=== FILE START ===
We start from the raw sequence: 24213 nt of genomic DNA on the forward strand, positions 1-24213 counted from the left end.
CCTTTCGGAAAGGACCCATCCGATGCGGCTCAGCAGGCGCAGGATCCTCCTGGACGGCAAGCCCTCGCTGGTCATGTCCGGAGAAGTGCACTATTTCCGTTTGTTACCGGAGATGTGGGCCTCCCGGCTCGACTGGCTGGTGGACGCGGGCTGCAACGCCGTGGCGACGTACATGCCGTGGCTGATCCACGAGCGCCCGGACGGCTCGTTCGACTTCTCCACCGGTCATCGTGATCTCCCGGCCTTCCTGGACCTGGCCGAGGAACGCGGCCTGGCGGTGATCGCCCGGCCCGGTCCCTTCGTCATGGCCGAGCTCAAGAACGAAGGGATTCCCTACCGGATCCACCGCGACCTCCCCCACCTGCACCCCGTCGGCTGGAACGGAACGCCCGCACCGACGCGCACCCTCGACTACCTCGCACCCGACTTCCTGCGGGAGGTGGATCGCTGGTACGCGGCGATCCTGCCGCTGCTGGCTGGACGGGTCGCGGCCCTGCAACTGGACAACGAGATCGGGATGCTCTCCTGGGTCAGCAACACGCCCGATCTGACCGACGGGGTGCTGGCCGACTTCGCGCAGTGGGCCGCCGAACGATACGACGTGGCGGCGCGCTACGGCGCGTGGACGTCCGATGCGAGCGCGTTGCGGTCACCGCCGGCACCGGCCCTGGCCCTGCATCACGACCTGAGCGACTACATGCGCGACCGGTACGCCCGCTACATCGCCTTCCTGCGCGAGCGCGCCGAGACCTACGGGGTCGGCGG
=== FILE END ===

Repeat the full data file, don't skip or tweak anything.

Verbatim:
We start from the raw sequence: 24213 nt of genomic DNA on the forward strand, positions 1-24213 counted from the left end.
CCTTTCGGAAAGGACCCATCCGATGCGGCTCAGCAGGCGCAGGATCCTCCTGGACGGCAAGCCCTCGCTGGTCATGTCCGGAGAAGTGCACTATTTCCGTTTGTTACCGGAGATGTGGGCCTCCCGGCTCGACTGGCTGGTGGACGCGGGCTGCAACGCCGTGGCGACGTACATGCCGTGGCTGATCCACGAGCGCCCGGACGGCTCGTTCGACTTCTCCACCGGTCATCGTGATCTCCCGGCCTTCCTGGACCTGGCCGAGGAACGCGGCCTGGCGGTGATCGCCCGGCCCGGTCCCTTCGTCATGGCCGAGCTCAAGAACGAAGGGATTCCCTACCGGATCCACCGCGACCTCCCCCACCTGCACCCCGTCGGCTGGAACGGAACGCCCGCACCGACGCGCACCCTCGACTACCTCGCACCCGACTTCCTGCGGGAGGTGGATCGCTGGTACGCGGCGATCCTGCCGCTGCTGGCTGGACGGGTCGCGGCCCTGCAACTGGACAACGAGATCGGGATGCTCTCCTGGGTCAGCAACACGCCCGATCTGACCGACGGGGTGCTGGCCGACTTCGCGCAGTGGGCCGCCGAACGATACGACGTGGCGGCGCGCTACGGCGCGTGGACGTCCGATGCGAGCGCGTTGCGGTCACCGCCGGCACCGGCCCTGGCCCTGCATCACGACCTGAGCGACTACATGCGCGACCGGTACGCCCGCTACATCGCCTTCCTGCGCGAGCGCGCCGAGACCTACGGGGTCGGCGG